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Marvel’s Alien Reveals Where Chestbursters Go After They’re ‘Born’

The most recent issue of Marvel’s new Alien series puts an age-old question about the survival instincts in the disgusting infant Xenomorphs to rest.

Warning: Spoilers ahead for Alien #7

It’s a brand new adventure in Marvel’s new Alien comic series, and another long-running mystery about the Xenomorphs has been solved by writer Phillip Kennedy Johnson: where are those pesky little chestbursters scampering off to so quickly after they’re born? Hot off the heels of their first hair-raising story-arc, Johnson and artist Salvador Larocca are opening up a new venue for Xenomorph havoc, an Eden-esque moon colonized by a sect of religious pilgrims. Predictably enough, it appears it’s about to become home to a new family of murderous fiends who will likely use the colonists as incubators for their demonic spawn. It wouldn’t be Alien otherwise.


Since the very first appearance of the now-internationally famous Xenomorph in Ridley Scott’s 1979 film Alien, the chestburster, or the infant stage of the horrifying killing machine, has enthralled audiences in disgust and terror with its strangely provocative design (courtesy of legendary Swiss artist H.R. Giger.) In this most recent series, Johnson has incorporated many clarifying details on the nature of the mysterious monstrosities, often confirming fan beliefs. One most recent revelation involved the aliens’ apparent blindness towards artificial lifeforms, for example.

Related: Alien Reveals Weyland-Yutani’s True Use for Xenomorphs (Not as Weapons)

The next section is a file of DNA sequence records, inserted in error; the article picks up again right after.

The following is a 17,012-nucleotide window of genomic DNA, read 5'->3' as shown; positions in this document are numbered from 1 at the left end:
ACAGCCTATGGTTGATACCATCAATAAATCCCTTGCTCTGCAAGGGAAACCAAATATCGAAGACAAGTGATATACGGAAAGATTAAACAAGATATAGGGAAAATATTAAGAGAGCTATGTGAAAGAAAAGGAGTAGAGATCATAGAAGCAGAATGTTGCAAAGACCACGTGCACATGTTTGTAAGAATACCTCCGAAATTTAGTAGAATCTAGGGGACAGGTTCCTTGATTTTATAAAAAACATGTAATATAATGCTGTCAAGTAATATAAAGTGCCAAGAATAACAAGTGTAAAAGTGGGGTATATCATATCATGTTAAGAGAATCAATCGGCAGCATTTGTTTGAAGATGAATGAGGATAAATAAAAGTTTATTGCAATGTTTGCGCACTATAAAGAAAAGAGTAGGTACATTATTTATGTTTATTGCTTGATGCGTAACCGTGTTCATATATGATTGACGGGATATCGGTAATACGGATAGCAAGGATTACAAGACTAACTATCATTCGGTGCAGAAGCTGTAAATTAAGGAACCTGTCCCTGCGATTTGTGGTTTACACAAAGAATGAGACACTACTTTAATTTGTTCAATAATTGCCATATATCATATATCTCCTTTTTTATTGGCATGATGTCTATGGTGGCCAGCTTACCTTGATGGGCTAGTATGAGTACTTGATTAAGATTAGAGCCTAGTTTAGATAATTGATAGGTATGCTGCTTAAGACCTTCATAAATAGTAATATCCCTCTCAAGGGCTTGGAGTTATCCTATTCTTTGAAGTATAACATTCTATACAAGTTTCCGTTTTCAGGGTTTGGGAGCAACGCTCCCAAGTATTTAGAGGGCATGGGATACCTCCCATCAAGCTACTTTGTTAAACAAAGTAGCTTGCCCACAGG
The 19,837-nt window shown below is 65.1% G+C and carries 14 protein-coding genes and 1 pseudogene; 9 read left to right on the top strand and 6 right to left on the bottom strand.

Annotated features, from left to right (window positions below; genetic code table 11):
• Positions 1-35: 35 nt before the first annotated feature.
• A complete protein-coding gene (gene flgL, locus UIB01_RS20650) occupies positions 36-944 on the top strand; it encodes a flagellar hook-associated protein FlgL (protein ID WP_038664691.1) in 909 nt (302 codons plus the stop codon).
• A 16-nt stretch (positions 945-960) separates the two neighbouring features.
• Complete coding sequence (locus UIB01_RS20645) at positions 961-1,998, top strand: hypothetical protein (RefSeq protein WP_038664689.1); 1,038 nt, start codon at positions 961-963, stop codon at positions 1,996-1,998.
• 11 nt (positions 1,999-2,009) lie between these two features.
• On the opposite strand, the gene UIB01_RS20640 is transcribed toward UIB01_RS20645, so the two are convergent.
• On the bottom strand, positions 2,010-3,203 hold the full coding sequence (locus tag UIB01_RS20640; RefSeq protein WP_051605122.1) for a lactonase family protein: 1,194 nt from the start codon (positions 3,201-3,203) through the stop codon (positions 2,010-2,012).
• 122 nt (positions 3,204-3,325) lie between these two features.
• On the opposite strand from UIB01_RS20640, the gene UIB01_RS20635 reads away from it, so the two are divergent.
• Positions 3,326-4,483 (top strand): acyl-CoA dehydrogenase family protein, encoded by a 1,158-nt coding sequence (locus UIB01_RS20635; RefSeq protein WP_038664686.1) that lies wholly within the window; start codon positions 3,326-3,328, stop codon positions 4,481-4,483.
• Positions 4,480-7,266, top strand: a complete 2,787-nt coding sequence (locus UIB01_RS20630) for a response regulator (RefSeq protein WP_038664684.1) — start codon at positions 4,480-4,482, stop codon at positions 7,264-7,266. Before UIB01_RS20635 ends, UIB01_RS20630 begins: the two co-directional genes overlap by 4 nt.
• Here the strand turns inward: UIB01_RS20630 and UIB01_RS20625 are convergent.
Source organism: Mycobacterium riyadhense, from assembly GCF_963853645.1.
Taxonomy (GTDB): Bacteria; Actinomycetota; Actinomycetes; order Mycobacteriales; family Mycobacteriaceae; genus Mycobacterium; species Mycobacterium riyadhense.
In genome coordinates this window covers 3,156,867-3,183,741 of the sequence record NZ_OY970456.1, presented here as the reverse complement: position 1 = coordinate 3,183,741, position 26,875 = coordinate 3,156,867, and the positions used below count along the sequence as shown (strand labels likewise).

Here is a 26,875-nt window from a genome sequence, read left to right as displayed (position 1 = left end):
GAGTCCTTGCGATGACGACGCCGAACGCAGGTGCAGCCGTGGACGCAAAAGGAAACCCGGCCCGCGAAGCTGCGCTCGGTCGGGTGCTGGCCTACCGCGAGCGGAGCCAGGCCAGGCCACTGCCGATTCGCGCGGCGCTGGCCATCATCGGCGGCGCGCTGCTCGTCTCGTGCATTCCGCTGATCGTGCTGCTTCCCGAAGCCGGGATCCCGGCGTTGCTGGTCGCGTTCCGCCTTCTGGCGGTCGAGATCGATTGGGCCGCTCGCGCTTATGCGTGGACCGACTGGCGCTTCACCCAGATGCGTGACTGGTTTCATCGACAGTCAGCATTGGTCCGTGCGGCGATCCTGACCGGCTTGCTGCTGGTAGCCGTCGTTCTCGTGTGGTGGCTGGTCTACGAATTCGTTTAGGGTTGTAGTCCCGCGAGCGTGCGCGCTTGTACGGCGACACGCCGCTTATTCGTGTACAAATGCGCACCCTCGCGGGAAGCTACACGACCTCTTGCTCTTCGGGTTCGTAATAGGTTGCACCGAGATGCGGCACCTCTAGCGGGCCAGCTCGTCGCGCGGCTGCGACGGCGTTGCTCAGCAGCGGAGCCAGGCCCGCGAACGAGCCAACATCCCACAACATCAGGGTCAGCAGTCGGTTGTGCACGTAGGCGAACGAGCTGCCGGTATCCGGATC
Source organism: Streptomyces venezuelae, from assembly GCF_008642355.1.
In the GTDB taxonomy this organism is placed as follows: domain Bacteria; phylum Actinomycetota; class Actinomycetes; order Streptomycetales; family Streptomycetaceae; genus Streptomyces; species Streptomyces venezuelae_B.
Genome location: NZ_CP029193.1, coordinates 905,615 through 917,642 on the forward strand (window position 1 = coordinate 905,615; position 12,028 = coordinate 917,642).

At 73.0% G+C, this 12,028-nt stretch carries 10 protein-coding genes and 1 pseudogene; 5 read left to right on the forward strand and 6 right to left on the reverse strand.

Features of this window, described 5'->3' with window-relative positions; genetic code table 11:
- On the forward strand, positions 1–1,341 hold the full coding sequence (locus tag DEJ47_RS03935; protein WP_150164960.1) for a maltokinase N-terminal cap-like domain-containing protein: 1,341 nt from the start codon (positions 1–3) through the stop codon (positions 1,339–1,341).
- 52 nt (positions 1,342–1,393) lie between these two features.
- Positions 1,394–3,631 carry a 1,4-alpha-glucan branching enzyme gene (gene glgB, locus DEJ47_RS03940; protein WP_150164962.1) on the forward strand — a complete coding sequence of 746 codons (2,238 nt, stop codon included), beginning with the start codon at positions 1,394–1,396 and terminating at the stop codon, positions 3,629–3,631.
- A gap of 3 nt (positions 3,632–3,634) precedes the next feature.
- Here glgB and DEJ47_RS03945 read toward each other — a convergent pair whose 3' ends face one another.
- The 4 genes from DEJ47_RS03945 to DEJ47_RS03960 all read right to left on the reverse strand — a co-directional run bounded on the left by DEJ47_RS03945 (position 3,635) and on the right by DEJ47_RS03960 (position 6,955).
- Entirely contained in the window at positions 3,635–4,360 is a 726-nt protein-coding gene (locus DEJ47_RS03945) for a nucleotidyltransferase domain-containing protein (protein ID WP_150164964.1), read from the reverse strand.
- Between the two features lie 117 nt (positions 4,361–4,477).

In Alien #7 it appears Johnson is extrapolating another fine detail from the lore of the Xenomorphs’ deadly exploits, being that chestbursters when they are “born” (as in, when they forcibly tunnel their way out of their host, brutally killing them) are not frantically running away in a blind panic from perceived predators in order to hide. This issue makes clear that they are, in fact, able to sense members of their own species upon emergence, and the chestbursters are consciously making their way towards the more fully matured and lethal members of their brood. In the case of 1979’s Alien, this would explain why it appeared the chestburster was trying to hide: because it was the only Xenomorph on the spaceship Nostromo.

Though a fairly nuanced inference on the part of Johnson, the additional fleshing out of the creature poses ever more questions to the nature of the bizarre, inhumanly violent beasts. Is the sense the infant aliens use to find their “parent” exclusive to that particular alien, or is it the same with all other members of its bedeviled species? Is this sense a detection of an objective attribute, such as smell, or is it a form of telepathy? If the Xenomorphs are telepathically linked, how does this further explain their behavior in the many blockbusters films they feature in? The list goes on.

Regardless, it is a seemingly minor detail regarding Xenomorphs that casts many of the beloved (?) movie-monsters’ actions in a striking, more nuanced light. Alien #7 is on sale now wherever comic books are sold.

Next: Marvel’s Alien Fixes The Movies’ Biggest Mistake

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